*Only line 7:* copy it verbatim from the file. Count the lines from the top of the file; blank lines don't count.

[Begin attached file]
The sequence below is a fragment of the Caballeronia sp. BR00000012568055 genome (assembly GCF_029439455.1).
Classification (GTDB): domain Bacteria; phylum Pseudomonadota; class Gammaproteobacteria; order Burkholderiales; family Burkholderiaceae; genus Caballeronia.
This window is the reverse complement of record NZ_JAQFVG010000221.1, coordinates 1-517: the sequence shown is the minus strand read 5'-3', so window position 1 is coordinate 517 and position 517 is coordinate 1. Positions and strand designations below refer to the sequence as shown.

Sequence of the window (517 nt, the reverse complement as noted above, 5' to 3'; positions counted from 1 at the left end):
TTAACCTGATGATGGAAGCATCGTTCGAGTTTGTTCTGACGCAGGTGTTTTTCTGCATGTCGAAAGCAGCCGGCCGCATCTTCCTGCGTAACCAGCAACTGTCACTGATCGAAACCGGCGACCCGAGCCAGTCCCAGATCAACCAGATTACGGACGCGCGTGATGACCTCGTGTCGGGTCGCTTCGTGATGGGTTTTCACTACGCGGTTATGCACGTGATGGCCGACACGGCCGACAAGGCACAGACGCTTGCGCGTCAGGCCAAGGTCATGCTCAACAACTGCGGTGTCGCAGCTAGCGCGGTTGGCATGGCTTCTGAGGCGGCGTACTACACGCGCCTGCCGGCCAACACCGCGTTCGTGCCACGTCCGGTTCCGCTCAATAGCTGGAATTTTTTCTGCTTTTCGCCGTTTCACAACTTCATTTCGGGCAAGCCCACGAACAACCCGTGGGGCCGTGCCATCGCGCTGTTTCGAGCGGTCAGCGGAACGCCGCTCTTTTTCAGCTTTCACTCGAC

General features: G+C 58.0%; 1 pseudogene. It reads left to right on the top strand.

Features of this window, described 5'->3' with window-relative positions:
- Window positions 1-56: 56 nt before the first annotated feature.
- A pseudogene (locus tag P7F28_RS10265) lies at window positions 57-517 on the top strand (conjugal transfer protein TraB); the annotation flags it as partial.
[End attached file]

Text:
Features of this window, described 5'->3' with window-relative positions: